• Advise patient or caregiver to read patient information leaflet before using the first time and with each refill.
  • Advise patient to take prescribed dose with food to decrease GI side effects.
  • Advise patient using ER tablets to swallow tablets whole. Caution patient not to crush, chew, or break the tablets.
  • Inform patient using ER tablets that the inactive ingredients in the tablet may be eliminated in the feces as a soft mass that may look like the original tablet. Advise patient that the active medication will have already been absorbed into the body.
  • Advise patient that medication will be started at a low dose that may be gradually increased until max benefit is obtained.
  • Educate patient or caregiver regarding type 2 diabetes and its management, including target ranges for blood sugar control. Instruct patient that metformin is not a substitute for diet and exercise and to continue to follow prescribed regimens.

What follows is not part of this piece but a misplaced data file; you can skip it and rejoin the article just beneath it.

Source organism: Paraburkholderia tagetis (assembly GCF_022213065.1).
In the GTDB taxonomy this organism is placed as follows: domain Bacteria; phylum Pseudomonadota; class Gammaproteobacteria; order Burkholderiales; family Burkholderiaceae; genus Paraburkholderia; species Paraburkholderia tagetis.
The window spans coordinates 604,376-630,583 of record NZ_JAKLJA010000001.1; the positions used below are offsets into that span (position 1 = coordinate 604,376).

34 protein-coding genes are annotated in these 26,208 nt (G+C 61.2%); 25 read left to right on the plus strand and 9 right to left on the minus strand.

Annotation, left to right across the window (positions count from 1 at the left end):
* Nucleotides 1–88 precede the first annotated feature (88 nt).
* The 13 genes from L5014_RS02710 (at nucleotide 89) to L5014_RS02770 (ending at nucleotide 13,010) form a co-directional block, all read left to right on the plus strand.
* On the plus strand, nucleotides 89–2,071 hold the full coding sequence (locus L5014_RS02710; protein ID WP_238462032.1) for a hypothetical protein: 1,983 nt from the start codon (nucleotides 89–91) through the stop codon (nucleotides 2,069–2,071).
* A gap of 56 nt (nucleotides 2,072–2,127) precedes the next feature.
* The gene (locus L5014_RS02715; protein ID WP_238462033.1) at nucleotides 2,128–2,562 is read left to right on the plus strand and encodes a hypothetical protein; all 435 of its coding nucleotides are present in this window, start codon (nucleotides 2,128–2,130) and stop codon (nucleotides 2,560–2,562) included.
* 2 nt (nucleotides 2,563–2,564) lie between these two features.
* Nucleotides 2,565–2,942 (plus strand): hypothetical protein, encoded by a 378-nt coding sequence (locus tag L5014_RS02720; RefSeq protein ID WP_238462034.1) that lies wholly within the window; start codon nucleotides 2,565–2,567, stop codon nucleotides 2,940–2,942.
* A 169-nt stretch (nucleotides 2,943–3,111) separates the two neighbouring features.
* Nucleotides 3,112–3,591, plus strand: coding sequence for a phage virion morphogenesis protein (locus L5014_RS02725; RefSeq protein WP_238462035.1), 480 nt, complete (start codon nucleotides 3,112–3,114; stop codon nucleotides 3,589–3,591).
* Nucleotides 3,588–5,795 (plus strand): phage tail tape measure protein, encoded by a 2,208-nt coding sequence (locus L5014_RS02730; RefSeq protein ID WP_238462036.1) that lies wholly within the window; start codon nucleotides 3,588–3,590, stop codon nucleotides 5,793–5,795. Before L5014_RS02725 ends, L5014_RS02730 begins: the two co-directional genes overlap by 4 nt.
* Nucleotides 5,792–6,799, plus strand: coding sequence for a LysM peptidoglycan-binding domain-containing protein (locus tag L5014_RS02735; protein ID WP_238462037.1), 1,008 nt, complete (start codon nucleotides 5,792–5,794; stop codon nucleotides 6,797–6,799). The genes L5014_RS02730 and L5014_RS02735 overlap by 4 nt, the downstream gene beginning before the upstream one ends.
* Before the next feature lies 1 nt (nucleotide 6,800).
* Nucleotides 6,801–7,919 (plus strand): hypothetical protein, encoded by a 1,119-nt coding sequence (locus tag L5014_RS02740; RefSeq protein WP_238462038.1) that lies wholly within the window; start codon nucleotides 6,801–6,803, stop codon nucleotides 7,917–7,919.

• Educate patient or caregiver regarding potential long-term complications of uncontrolled diabetes and the need for regular general physical and eye examinations.
  • Emphasize the importance of regular daily blood glucose monitoring and periodic hemoglobin A 1c (HbA 1c ) tests.
  • Advise patient to keep a log of measured blood sugars and to take to each visit with their health care provider.
  • Advise patient to carry medical identification of diabetes (eg, card, bracelet).